Someone got the crown pattern on the top of the kiskadee’s head. It looks like a bulls-eye if you’ve never seen it. “Wow! I need to get that next time!” someone in the group said. And off we’d go again. Waiting for the bird to fly out of the nest and show us its head pattern.

Over and over and over we photographed two birds as they built their nest. Those birds gave us such joy. We learned so much about our cameras and photography thanks to them.

My thoughts go out to that pair of determined birds in Guanacaste Costa Rica. I hope they are sitting on a clutch of heathy eggs that will mature into a nestful of great kiskadees.

My photographer friends at the great kiskadee nest in Costa Rica.

International Travel in the Time of Covid

“My bags are packed and I’m ready to go . . . ” that old song is rolling through my head. My bags are packed and I’m ready to go. Yet, this time is different.

Like many of you, this is my first airline trip since the Covid lockdown. A year ago, my husband and I were leading a photo/birding tour through Costa Rica. When we left the United States there were only one or two cases in our city. The cases increased and big events started to be cancelled. On March 15, 2020 when we flew back to the US, grocery store shelves were empty and people were scared.

A year later we are masked, used to social distancing, and many of us vaccinated. Costa Rica, Mexico, and a few other countries are opening to travelers.

What does it take to travel in March 2021?

Covid testing to re-enter the United States — the rule at this time is that travelers to the US have to show negative on a Covid administered “no more than three days” from the return flight. That means Strabo Tours, the company coordinating all my international trips, had to arrange to have a laboratory technician meet us at our hotel. Many hotels now offer this as a service to their guests.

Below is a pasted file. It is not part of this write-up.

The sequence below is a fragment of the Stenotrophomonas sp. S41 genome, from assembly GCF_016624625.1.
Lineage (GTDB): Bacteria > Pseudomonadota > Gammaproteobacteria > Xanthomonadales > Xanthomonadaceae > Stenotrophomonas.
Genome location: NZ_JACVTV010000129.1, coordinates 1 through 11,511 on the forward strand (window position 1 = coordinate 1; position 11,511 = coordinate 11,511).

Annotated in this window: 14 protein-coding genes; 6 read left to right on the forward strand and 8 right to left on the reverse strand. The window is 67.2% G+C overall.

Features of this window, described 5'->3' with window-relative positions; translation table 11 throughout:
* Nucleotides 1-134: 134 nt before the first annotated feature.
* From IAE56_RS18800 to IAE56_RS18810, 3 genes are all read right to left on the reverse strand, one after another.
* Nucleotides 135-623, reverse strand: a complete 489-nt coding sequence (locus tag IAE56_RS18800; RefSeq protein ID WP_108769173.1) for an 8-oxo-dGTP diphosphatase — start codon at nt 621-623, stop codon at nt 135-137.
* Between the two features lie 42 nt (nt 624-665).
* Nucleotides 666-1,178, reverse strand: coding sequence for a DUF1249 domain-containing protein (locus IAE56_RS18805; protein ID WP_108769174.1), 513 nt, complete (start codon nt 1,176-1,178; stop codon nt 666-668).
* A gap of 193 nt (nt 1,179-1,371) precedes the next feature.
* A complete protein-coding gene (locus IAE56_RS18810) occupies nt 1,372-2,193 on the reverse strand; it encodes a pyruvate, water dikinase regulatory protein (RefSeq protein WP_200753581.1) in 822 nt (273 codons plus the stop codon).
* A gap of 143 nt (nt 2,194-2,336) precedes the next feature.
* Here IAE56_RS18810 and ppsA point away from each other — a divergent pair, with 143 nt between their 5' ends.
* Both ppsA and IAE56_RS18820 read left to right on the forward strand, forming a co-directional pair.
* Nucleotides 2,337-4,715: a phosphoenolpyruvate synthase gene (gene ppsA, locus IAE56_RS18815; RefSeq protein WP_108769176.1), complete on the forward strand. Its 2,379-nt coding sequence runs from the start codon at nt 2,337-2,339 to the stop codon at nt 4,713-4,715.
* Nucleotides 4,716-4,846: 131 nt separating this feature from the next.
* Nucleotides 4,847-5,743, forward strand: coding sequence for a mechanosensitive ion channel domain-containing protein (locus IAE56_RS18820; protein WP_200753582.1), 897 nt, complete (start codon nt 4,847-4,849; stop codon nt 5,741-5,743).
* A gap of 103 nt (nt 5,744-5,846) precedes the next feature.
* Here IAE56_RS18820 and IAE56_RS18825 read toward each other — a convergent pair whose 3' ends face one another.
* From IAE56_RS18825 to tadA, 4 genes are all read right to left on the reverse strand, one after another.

Negative Covid test to check-in for return flight — The results of our Covid test will be emailed to us. Those emailed test results are entered into the United Airlines app. Yes, there’s now a place for that on the app. People without a smart phone or the United app will show the results to the airline agents.

Certification on the United check-in app that I have no symptoms — The United Airlines app has a place where I have to certify I’m symptom free. That information goes into my travel records. No smart phone? You’d have to verbally do this at the check-in desk.

Acknowledgment of the federal mask mandate — This is also on the United Airlines app. The questions include acknowledging that my mask isn’t a bandana or gater, that my mask doesn’t have any gaps, and that I’ll wear it all the time. I am allowed to lower or raise the mask while sipping liquid or taking a bit of food.

All our paperwork has to be shown to the agent at check-in. That means we can’t get our boarding passes in advance.

Getting Into The Host Country?

My trip is to Costa Rica so that’s the only experience I have right now.

Costa Rica Trip Insurance — Each person has to buy trip insurance from an approved Costa Rican company. We bought the trip insurance months ago. The questions and request for documents were quick and easy. Price was $216 for two people for 10 days. It’s a bit more for seniors and there are family packages.

The insurance provides us with 10-days in a hotel if we test positive for Covid while in the country. The insurance company takes care of getting us to a hotel, etc. Two negative Covid tests in 10-days are needed to get out of quarantine and back on a flight home.

We have to show that insurance certificate when we enter Costa Rica.

Costa Rican Health Pass — 48 hours before departure we have to log-on to a Costa Rican Health Department site and complete a questionnaire. That included the basic questions we are used to — coughing, fever, contact with anyone with Covid, vaccinated, etc. Then we have to add our trip insurance ID number. That gives us a health pass that we present when we leave the US and when we enter Costa Rica.

Is that song rolling through your head?

Did my opening line get that song stuck in your head. “Leaving on a Jet Plane” was written by John Denver. Click the link to hear his version.

Peter, Paul, and Mary sang a lovely version. Click this link to hear their rendition.

I’ll post more as the trip progresses to keep you up-to-date on traveling in the time of Covid.

Star Trail with Canon R5 and R6

I finally got a chance to create a star trail with my Canon R5. The star trails — and night photography in general — I’ve done with mirrorless cameras in the past have been disappointing. Not so with the Canon R5 and R6. The results are just as good as anything I created with my Canon 5D Mark IV.

Star trail, or the light left behind as the Earth rotates, Texas Hill Country on a winter night.

Star trails, like the image above, are fairly easy to do.  You’ll need some equipment to capture the images and Photoshop to blend the images.  You’ll also need a dark sky with an unobstructed view.  The view above is pointing directly north at Polaris.